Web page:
Legislative Assembly for the ACT: 2007 Week 9 Hansard (27 September) . . Page.. 2819..
MR BARR (continuing):
occasions. He closed Charnwood high school on a months notice—a months notice—halfway through a school year and then flogged the site off later on. So for those opposite to have the hide to come into this place and suggest and seek to argue that this government and the processes that we have gone through—the most extensive consultation process ever in the history of self-government—are inadequate, given their record in government, their failure to address the substantive issues when they were in office, which involved a process of rationalising schools and closing a school on a months notice midway through a school year, is outrageous. But it is what we come to expect from this bunch.
Mr Mulcahy gets up and talks about the need to reform the delivery of government services. But then in every area, every specific area where the government have taken action to ensure that we prioritise quality ahead of quantity and that we ensure that our public education system is delivering to meet the needs of all students, they oppose it. They have no economic credibility at all. Mr Mulcahy knows it. He bows his head in shame. He bows his head in shame as he has to listen to the schizoid positions of the shadow ministry.
MADAM TEMPORARY DEPUTY SPEAKER (Mrs Dunne): Order! The time for debate on this matter of public importance has expired.
Occupational Health and Safety Amendment Bill 2007
Debate resumed from 30 August 2007, on motion by Mr Barr:
That this bill be agreed to in principle.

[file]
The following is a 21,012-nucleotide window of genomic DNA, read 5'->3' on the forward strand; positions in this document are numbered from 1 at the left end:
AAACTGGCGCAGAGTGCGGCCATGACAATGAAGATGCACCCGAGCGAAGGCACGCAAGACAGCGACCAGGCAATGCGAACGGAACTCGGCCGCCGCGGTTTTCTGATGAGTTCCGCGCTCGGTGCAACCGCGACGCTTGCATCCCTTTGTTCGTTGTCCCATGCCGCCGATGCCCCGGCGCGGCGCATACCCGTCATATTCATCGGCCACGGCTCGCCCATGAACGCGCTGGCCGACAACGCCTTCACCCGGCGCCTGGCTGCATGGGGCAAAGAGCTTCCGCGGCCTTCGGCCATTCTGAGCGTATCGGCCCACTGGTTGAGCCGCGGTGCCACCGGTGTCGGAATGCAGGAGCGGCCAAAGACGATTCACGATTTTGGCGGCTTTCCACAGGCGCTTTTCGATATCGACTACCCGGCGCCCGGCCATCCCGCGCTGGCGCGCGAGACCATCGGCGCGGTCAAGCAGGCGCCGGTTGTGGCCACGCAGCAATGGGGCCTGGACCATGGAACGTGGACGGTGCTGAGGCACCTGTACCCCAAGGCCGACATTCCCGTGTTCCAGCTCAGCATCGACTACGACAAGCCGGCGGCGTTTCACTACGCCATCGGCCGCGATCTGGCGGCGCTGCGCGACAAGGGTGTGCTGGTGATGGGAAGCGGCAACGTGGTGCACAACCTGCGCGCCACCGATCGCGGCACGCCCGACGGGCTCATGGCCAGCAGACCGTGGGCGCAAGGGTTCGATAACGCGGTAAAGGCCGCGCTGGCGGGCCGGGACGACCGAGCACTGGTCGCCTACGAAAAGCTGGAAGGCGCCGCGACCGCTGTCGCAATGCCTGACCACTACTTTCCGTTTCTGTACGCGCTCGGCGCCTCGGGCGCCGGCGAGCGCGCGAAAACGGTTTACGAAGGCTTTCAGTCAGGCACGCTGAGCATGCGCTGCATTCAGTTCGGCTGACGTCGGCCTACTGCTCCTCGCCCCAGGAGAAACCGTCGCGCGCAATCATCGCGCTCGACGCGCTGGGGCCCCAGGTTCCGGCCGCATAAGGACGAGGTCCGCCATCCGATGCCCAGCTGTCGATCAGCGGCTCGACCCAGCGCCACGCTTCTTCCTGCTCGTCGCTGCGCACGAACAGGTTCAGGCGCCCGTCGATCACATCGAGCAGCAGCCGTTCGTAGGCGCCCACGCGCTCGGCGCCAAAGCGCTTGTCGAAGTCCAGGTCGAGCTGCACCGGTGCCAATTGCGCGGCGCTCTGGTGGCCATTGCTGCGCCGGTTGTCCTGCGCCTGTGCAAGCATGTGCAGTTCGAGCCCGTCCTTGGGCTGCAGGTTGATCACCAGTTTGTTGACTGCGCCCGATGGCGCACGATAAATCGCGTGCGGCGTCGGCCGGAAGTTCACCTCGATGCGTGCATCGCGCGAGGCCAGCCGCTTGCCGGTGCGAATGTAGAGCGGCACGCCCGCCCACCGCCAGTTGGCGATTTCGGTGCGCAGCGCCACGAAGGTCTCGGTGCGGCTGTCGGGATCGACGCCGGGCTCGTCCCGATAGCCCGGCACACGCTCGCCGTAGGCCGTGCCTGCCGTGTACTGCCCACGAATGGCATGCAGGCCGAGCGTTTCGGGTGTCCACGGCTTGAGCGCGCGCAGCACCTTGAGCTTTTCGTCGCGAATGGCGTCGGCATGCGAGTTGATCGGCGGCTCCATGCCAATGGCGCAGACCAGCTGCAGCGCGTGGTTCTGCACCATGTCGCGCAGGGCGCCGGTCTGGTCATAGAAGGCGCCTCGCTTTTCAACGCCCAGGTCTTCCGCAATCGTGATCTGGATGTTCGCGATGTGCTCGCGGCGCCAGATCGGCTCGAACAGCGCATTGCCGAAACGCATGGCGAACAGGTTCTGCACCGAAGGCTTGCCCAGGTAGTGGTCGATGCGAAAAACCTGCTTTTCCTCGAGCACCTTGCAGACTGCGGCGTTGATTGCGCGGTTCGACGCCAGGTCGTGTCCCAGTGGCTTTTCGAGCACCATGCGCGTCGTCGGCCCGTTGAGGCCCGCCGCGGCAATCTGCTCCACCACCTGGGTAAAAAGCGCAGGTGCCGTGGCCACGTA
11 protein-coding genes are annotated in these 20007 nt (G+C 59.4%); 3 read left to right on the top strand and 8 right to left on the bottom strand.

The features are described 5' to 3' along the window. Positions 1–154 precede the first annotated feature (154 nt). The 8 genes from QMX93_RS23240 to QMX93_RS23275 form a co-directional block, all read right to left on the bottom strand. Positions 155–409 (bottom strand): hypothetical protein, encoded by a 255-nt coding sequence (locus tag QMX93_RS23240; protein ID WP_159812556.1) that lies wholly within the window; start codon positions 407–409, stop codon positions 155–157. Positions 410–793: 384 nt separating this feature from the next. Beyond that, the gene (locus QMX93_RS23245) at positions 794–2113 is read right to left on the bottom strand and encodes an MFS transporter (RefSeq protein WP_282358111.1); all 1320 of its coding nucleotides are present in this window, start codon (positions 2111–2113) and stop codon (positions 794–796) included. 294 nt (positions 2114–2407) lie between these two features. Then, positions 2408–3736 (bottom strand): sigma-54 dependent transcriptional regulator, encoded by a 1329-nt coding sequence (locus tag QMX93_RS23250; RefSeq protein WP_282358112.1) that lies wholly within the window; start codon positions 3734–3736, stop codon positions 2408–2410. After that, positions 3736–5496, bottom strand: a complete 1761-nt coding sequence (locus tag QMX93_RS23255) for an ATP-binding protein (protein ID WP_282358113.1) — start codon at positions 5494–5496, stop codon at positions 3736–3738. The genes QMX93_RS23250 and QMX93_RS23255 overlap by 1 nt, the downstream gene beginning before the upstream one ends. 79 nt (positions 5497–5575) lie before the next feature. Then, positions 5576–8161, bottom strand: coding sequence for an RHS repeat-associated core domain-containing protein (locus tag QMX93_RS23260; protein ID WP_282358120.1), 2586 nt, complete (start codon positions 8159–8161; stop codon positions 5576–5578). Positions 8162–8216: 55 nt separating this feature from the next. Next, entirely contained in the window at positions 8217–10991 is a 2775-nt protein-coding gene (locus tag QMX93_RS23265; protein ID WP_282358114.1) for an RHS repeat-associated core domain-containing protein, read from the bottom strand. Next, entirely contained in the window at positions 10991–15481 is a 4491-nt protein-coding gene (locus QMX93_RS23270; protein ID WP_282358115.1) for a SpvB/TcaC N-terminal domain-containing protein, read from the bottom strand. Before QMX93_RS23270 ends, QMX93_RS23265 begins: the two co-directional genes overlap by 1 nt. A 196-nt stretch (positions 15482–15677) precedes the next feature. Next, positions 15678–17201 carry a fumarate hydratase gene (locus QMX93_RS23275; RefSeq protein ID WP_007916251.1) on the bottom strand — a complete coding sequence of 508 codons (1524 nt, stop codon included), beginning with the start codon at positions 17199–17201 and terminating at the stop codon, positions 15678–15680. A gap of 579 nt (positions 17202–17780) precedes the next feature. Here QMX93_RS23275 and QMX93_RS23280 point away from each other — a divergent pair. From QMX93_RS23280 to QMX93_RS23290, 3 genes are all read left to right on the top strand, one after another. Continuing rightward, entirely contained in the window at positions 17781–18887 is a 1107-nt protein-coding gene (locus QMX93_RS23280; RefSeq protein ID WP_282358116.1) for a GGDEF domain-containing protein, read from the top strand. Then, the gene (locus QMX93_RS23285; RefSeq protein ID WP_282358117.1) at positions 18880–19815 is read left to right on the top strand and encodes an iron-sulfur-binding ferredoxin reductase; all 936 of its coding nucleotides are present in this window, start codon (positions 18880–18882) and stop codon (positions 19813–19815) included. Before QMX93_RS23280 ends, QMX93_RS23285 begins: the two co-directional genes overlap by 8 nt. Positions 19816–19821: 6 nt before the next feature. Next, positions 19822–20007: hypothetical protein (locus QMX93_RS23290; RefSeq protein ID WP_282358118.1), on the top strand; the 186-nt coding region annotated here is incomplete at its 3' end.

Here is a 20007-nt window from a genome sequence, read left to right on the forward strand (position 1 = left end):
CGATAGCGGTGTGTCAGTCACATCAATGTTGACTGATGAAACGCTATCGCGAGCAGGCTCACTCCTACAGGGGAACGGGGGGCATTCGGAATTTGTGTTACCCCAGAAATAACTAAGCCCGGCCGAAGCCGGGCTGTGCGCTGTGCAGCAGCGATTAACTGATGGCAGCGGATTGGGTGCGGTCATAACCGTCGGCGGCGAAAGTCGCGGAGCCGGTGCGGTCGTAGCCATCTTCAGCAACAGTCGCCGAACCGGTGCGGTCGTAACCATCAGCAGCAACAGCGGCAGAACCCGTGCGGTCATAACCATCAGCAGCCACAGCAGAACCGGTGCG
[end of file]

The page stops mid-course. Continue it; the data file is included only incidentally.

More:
MR MULCAHY (Molonglo) (5.06): In relation to the Occupational Health and Safety Amendment Bill 2007, I thank the minister for arranging a briefing. Unfortunately—it is the first time it has happened—I had to leave it to my advisers, but they relayed the information in detail and went back to clarify some issues that arose following our subsequent discussions. So I am well informed about the basis of this bill. I have to say that the opposition is not satisfied with this bill, which we believe continues a dangerous legal trend in the area of occupational health and safety. This is a trend which reverses the golden thread of the criminal law and sees employers judged guilty until proven innocent in prosecutions for workplace accidents. As such, I will later move an amendment to the bill to remove those sections which seek to impose draconian provisions into our criminal law.
I begin by noting the opposition's position on the less contentious aspects of the bill. In relation to the Occupational Health and Safety Council, the opposition is satisfied with the government's explanation for the changes to the membership of the council. These amendments will allow the minister to appoint an additional member of the council. I note from the government's briefings that the council has formerly included the head of WorkCover and the head of the Office of Regulatory Services as one person, but this will not always be the case.
In terms of the termination of members, the legislation also amends the circumstances for termination of members of the council. With respect to the requirement to